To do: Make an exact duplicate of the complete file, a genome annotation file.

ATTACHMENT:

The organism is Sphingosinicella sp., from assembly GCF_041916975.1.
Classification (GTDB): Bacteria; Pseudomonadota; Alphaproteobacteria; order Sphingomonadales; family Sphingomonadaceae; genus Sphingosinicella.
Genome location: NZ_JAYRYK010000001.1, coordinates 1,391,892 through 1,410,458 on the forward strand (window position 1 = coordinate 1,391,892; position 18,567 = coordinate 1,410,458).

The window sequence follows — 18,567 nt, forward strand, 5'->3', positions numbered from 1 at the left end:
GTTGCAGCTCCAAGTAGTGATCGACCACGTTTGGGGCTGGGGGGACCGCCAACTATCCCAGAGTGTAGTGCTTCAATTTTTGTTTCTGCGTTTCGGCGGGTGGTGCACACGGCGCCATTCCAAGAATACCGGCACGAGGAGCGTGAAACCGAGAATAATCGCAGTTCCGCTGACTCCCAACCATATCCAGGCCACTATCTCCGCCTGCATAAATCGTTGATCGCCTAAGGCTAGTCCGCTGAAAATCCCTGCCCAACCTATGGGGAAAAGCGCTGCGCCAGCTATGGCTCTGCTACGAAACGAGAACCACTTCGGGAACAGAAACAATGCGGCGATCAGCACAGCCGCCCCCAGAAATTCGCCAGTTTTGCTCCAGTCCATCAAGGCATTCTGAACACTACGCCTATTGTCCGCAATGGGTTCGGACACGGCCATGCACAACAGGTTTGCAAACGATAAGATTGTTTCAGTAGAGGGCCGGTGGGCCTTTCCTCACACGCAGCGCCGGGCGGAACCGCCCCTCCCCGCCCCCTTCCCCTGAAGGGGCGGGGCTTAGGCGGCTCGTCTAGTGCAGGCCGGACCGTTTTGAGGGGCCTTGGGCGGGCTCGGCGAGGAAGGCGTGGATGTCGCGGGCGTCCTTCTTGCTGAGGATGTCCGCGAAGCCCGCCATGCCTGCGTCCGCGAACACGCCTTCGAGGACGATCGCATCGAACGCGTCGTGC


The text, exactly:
The organism is Sphingosinicella sp., from assembly GCF_041916975.1.
Classification (GTDB): Bacteria; Pseudomonadota; Alphaproteobacteria; order Sphingomonadales; family Sphingomonadaceae; genus Sphingosinicella.
Genome location: NZ_JAYRYK010000001.1, coordinates 1,391,892 through 1,410,458 on the forward strand (window position 1 = coordinate 1,391,892; position 18,567 = coordinate 1,410,458).

The window sequence follows — 18,567 nt, forward strand, 5'->3', positions numbered from 1 at the left end:
GTTGCAGCTCCAAGTAGTGATCGACCACGTTTGGGGCTGGGGGGACCGCCAACTATCCCAGAGTGTAGTGCTTCAATTTTTGTTTCTGCGTTTCGGCGGGTGGTGCACACGGCGCCATTCCAAGAATACCGGCACGAGGAGCGTGAAACCGAGAATAATCGCAGTTCCGCTGACTCCCAACCATATCCAGGCCACTATCTCCGCCTGCATAAATCGTTGATCGCCTAAGGCTAGTCCGCTGAAAATCCCTGCCCAACCTATGGGGAAAAGCGCTGCGCCAGCTATGGCTCTGCTACGAAACGAGAACCACTTCGGGAACAGAAACAATGCGGCGATCAGCACAGCCGCCCCCAGAAATTCGCCAGTTTTGCTCCAGTCCATCAAGGCATTCTGAACACTACGCCTATTGTCCGCAATGGGTTCGGACACGGCCATGCACAACAGGTTTGCAAACGATAAGATTGTTTCAGTAGAGGGCCGGTGGGCCTTTCCTCACACGCAGCGCCGGGCGGAACCGCCCCTCCCCGCCCCCTTCCCCTGAAGGGGCGGGGCTTAGGCGGCTCGTCTAGTGCAGGCCGGACCGTTTTGAGGGGCCTTGGGCGGGCTCGGCGAGGAAGGCGTGGATGTCGCGGGCGTCCTTCTTGCTGAGGATGTCCGCGAAGCCCGCCATGCCTGCGTCCGCGAACACGCCTTCGAGGACGATCGCATCGAACGCGTCGTGC